When it comes to the features of the Nikon D3200, the 24.2MP CMOS sensor can certainly steal the spotlight. The Nikon D3100 features a sensor with an effective resolution of 14.2MP, hence this is a big upgrade, allowing you to shoot at a resolution of 6,016 x 4,000 pixels. The camera uses a DX format APS-C sensor that measures 23.2 x 15.4 mm and features a crop factor of 1.5x. Nikon has also used their new EXPEED 3 image processing engine on this camera as compared to the EXPEED 2 image processor found on the Nikon D3100.
Connectivity options located on the left of the body
Nikon has added a high ISO range on this camera with the maximum sensitivity found here being ISO 6400. Alternatively, you can set the ISO up to 12,800 as well, by using Hi 1 setting on the camera. This can help you capture images well in environments with low light, without the fear of having a vast amount of image grain in the shots captured. Another highlighted feature of this camera is the Guide mode. This feature was first found on the Nikon D3000 and later on the D3100. Nikon has added a dedicated option for Guide mode on the mode dial allowing you to quickly access this option. This feature can be really beneficial for those stepping up to DSLR cameras as it explains how to capture different scenes easily. Besides the text and image representation of the shot you would like to capture, Nikon has also added the option for quickly accessing the desired option from the different settings by merely tapping the OK button.
As mentioned earlier, this feature can be ideal for those who are stepping up from a compact point and shoot camera and the explanations offered are more than feasible to get you started off. However, over time, this option may become redundant as you get better in capturing images using semi manual or full manual shooting modes. But till then, this option can be useful as it covers most of the needed environments and shooting conditions.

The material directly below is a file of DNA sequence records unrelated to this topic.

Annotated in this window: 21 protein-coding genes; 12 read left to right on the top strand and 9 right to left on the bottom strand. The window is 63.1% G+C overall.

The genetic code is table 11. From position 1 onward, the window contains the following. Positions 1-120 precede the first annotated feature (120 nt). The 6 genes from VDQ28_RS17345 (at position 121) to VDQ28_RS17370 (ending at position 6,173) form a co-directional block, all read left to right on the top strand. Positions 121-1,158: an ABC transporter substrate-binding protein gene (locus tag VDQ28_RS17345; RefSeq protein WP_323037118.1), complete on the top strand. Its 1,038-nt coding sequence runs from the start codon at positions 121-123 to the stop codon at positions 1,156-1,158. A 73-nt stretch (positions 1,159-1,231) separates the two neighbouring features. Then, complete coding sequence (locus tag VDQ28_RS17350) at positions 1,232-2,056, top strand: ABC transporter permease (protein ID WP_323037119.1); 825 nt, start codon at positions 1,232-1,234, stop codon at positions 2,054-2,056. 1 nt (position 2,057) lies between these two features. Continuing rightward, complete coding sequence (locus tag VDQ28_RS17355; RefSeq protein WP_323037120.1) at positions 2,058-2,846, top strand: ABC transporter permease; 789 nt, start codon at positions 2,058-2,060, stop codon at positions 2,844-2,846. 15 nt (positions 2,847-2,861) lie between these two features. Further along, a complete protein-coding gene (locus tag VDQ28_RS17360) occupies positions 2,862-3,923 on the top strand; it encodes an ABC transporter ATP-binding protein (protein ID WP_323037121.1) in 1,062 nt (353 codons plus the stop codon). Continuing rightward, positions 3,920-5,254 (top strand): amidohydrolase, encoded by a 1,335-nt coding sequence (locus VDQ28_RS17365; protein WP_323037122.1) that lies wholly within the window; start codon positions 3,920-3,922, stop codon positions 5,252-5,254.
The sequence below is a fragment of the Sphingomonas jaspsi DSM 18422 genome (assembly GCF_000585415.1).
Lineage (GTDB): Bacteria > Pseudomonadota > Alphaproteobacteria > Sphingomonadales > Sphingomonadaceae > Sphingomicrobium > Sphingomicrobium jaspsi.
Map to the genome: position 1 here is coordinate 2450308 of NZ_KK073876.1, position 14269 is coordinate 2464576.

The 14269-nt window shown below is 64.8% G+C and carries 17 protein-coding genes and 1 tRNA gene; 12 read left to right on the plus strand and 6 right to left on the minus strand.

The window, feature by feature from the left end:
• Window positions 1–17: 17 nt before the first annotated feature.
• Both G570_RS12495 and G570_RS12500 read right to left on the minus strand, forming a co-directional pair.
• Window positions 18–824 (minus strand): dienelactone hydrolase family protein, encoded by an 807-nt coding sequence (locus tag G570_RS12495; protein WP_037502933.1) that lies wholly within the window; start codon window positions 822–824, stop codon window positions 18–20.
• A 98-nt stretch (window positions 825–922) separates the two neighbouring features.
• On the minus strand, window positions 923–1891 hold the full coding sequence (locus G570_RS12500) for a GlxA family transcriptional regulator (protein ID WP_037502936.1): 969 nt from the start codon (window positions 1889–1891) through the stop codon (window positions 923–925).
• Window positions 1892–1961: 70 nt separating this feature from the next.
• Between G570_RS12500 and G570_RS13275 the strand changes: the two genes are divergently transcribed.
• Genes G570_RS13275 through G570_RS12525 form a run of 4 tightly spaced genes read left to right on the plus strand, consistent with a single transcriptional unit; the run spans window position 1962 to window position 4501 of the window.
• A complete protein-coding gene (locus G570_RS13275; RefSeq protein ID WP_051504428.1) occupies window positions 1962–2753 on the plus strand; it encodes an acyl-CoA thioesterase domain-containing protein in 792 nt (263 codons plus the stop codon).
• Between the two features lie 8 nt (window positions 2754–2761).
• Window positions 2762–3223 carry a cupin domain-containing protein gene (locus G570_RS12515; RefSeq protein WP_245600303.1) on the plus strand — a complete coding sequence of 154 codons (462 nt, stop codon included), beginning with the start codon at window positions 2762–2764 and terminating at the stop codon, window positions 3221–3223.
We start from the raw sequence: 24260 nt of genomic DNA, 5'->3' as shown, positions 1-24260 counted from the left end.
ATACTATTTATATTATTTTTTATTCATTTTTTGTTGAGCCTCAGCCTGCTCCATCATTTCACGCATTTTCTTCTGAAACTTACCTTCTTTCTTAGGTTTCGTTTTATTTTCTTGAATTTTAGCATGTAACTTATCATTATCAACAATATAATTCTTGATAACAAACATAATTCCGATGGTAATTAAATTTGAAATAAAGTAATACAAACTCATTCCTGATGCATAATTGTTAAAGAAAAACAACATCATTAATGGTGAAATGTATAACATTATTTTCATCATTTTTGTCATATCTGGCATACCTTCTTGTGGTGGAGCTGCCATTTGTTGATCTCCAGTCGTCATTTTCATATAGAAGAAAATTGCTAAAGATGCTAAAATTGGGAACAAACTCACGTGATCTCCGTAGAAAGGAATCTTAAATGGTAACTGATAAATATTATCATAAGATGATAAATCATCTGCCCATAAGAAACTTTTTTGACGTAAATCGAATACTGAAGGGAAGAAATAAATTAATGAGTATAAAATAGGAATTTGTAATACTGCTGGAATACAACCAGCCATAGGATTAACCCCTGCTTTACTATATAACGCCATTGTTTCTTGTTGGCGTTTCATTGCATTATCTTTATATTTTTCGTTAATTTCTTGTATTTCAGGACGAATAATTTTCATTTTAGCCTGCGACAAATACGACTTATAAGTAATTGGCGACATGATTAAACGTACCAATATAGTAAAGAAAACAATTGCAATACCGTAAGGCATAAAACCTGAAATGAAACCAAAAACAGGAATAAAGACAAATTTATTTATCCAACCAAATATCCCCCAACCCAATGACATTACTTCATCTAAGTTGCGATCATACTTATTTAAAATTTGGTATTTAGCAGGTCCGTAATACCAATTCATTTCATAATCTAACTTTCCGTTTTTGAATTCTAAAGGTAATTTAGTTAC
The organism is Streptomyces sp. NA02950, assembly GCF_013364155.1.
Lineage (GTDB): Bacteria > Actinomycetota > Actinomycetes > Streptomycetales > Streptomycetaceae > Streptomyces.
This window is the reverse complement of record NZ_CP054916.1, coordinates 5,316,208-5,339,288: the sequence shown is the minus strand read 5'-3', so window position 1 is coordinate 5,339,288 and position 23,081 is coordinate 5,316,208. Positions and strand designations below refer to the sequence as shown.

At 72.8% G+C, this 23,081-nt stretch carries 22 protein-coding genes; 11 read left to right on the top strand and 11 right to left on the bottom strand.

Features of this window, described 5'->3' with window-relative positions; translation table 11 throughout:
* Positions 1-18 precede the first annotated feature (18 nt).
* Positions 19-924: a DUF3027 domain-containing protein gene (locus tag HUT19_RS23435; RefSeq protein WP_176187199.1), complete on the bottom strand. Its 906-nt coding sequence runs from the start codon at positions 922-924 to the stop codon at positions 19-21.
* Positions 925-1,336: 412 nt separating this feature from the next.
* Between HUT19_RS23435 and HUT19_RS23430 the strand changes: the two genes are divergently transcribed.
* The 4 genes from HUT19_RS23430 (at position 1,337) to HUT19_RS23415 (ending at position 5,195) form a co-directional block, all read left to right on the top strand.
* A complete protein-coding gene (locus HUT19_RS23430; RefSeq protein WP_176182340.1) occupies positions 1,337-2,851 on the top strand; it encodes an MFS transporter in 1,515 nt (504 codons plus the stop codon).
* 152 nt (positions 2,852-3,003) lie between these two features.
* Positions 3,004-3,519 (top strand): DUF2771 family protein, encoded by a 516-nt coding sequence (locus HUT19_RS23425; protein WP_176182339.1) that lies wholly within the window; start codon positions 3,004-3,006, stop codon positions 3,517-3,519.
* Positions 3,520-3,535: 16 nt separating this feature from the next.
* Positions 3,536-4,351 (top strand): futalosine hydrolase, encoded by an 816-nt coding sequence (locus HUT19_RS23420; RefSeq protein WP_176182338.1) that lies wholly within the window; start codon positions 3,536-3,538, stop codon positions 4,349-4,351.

Slotted in the entry-level segment of cameras, this model comes equipped with a variety of scene modes that can be easily accessed via the mode dial itself. This becomes convenient for first time DSLR users, allowing them to capture images easily without much difficulty. The camera offers semi-manual and manual shooting modes, such as PASM allowing one to adjust the settings such as aperture priority, shutter priority and any other settings they please, to help them capture the perfect shot.
Mode on the dial for accessing the Guide feature
The interface of the camera is easy to use and one would not have much difficulty navigating through the different settings. The camera also features a LiveView mode allowing you to preview the content you wish to capture on the screen itself, instead of only using the viewfinder to preview content.
The viewfinder found on this camera is of the pentamirror type and this is believed to be not as great as the pentaprism viewfinders that are found on most of the higher end DSLR cameras available in the market. The viewfinder offers 95 percent coverage and this is not as impressive as you cannot get the whole coverage of the scene, while previewing scenes. However, other entry level DSLR cameras available in the market offer the same coverage and it is only the high-end models that offer 100 percent coverage. So no points can be cut from this camera for offering 95 percent coverage.
Memory card slot found at the side of the Nidon D3200
Another neat feature of the Nikon D3200 is that this camera can record videos in Full HD at 1080p at 30fps. This capability of the camera in terms of video recording is on par with other DSLR cameras available in the market. The camera can capture images in JPEG as well as in NEF, which is Nikon’s format for RAW files. Overall, the Nikon D3200, brings a lot to the table when it comes to features and based on these attributes alone it is an option that is definitely worth considering.